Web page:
“Charge ‘Em Blues” sounds far more “normal” at least in the beginning.  Lacy’s sax solo is fun and bouncy.  Then around 5 minutes a back and forth starts with Taylor’s wild free-jazz atonal improv and a drum solo.

“Azure” is a more chill track although about halfway through the improv starts going off the rails.

About half way through “Song” the solo is all over the place–sprinkling around the piano and pounding out a few chords here and there.  It’s dissonant and off-putting, but seem more like it’s trying to wake up the listener. When Lacy’s pretty sax comes in and plays a delightful improv and Taylor is bopping around behind him, the contrast is stark.

“You’d Be So Nice To Come Home To” is the only song on the record that I knew before and I never would have recognized it here.  As AllMusic puts it

At his most astonishing, Taylor slightly teases, barely referring to the melody of “You’d Be So Nice to Come Home To,” wrapping his playful, wild fingers and chordal head around a completely reworked, fractured, and indistinguishable yet introspective version of this well-worn song form.

This is a solo piece and he is all over the place.  At no point did I recognize the original melody.

“Rick Kick Shaw” features some lively drums and walking bass while Taylor goes to town.  He plays some really fast runs which slowly turn experimental. I’m very curious if future renditions of this song were in any way the same or if all of this soloing was improvised each time.

“Sweet and Lovely” is very slow and more traditional sounding.  Without the speed of his solos, this song comes across as almost like a standard jazz song.  Although at the very end he throws in a few sprinkles of chaos just because he can.

[READ: February 2, 2021] The Musical Brain

I’d only read a couple of short stories from César Aira (all included here).  His novels are so short it almost seems weird that he’d write short stories, but some of these stories are very short indeed.  They do also tend to meander in the way his novels do which makes it seem like some of them don’t end so much as stop.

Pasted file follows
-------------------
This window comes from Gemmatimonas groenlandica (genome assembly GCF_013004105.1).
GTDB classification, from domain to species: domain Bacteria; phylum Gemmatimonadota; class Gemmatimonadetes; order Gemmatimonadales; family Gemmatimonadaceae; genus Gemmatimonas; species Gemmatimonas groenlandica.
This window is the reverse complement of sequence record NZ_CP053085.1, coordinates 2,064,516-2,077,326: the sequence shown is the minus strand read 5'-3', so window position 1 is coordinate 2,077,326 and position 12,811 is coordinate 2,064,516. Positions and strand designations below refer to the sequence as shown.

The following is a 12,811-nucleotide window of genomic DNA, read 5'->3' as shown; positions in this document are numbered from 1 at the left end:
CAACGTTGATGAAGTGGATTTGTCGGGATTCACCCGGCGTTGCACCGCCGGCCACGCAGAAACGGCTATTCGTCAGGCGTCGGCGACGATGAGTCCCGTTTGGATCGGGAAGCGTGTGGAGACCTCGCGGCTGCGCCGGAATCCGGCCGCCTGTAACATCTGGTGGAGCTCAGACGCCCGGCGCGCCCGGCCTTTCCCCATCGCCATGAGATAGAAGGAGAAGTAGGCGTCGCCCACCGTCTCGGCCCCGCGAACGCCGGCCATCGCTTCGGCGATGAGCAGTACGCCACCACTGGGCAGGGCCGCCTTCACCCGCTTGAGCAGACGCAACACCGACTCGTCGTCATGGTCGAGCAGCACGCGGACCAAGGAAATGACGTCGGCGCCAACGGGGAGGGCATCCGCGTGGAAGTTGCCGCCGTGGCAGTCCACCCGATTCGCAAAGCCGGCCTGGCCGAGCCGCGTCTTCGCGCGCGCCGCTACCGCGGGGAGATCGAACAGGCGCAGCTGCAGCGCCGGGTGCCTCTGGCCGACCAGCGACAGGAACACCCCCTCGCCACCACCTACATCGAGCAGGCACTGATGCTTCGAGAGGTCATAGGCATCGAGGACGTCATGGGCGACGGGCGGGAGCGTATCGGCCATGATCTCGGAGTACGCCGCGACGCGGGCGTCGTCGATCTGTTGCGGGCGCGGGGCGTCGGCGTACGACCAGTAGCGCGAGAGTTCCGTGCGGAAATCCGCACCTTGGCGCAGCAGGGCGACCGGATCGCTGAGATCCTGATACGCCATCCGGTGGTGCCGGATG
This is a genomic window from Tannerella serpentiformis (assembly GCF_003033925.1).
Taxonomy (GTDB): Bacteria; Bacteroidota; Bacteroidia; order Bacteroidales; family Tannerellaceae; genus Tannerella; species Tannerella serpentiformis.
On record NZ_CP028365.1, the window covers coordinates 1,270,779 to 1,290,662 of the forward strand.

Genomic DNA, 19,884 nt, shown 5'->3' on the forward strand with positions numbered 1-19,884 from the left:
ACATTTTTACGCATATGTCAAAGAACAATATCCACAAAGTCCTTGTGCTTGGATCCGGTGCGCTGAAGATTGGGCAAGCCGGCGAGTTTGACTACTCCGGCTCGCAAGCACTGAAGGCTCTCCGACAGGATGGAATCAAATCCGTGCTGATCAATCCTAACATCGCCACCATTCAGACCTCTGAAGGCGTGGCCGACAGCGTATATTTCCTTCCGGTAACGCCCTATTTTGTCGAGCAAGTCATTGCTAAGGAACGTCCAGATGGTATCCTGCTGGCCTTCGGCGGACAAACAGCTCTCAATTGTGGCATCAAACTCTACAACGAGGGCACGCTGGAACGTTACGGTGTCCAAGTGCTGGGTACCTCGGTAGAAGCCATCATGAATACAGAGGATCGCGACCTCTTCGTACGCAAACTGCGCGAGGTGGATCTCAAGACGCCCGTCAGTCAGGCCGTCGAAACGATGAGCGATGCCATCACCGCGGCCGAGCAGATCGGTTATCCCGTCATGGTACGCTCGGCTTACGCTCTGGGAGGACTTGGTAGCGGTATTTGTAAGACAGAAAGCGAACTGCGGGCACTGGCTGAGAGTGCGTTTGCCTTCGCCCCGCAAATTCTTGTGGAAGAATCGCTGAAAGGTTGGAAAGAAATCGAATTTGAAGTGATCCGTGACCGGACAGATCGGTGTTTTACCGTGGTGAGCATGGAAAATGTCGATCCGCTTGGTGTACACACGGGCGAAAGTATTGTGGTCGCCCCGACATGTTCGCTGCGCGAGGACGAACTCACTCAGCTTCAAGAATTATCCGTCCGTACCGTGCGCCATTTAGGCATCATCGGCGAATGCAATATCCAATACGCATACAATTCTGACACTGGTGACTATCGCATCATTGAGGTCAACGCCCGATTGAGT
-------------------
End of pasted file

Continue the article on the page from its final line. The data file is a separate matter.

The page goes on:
“The Musical Brain” was the first story I’d read by Aira, and what I wrote about the story has held true for pretty much everything I’ve read by him:

There are so many wonderful and unexpected aspects to this story that I was constantly kept on my toes.  This also made it somewhat challenging to write about.

“A Brick Wall”
I thought I had read this story before but I guess I hadn’t.  It begins with the narrator saying that he went to the movies a lot as a kid–four or six films a week (double features). He says he has an impressive memory for details.  He remembers seeing Village of the Damned decades ago.  A small village’s children are all born as zombies. The zombies can read everyone’s minds so the hero thinks–erect a brick wall.  He also remembers North By Northwest which was titled in Argentina: International Intrigue.  He and his friend Miguel loved the elegance of the movie. And they decided to become spies.  So they created a game in which they would “forget” that they were spies. They would leave notes for each other and then “discover” them so that when they came upon them they were new and exciting.  It was surprisingly easy to forget the game, apparently. (more…)